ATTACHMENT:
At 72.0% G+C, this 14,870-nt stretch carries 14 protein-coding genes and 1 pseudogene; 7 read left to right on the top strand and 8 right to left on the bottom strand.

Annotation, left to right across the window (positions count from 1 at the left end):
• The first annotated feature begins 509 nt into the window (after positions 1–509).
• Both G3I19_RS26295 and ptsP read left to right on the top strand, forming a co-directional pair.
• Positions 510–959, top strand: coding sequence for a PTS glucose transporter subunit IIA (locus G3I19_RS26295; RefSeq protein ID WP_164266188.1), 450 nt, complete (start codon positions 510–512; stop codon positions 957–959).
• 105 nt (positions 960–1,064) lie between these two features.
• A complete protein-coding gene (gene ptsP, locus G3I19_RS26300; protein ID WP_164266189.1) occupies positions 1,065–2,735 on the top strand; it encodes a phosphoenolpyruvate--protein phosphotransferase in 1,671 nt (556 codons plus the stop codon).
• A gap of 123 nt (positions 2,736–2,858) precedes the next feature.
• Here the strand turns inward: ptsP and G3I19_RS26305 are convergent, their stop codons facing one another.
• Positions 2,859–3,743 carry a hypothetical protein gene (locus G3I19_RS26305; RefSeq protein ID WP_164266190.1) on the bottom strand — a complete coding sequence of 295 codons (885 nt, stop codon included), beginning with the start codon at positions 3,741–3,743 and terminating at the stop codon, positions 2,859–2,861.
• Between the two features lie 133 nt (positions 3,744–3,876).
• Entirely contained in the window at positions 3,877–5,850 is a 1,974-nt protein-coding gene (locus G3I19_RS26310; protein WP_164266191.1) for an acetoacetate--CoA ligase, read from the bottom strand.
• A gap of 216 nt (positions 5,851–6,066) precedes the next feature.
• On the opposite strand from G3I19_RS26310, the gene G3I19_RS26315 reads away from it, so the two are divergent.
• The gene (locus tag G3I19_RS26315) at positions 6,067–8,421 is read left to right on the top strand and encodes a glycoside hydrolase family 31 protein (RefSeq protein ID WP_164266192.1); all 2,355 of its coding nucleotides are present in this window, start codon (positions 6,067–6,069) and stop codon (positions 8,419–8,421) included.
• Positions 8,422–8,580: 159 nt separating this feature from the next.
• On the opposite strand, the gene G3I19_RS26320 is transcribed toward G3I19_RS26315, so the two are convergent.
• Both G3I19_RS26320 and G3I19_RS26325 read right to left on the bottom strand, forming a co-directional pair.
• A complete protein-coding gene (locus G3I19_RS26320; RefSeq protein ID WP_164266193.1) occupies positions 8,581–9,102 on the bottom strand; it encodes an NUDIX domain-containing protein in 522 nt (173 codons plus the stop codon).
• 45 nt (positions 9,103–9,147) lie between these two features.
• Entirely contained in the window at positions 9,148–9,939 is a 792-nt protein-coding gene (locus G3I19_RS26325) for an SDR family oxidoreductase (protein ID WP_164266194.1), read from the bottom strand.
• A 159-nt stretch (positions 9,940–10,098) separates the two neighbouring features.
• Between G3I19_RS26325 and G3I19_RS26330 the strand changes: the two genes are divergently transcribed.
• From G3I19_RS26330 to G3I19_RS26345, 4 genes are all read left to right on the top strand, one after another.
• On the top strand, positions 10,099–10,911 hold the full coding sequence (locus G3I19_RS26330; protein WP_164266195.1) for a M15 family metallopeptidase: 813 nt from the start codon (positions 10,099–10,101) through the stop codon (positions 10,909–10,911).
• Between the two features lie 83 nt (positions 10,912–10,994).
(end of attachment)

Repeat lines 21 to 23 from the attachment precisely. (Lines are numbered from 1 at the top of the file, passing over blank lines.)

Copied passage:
• Entirely contained in the window at positions 9,148–9,939 is a 792-nt protein-coding gene (locus G3I19_RS26325) for an SDR family oxidoreductase (protein ID WP_164266194.1), read from the bottom strand.
• A 159-nt stretch (positions 9,940–10,098) separates the two neighbouring features.
• Between G3I19_RS26325 and G3I19_RS26330 the strand changes: the two genes are divergently transcribed.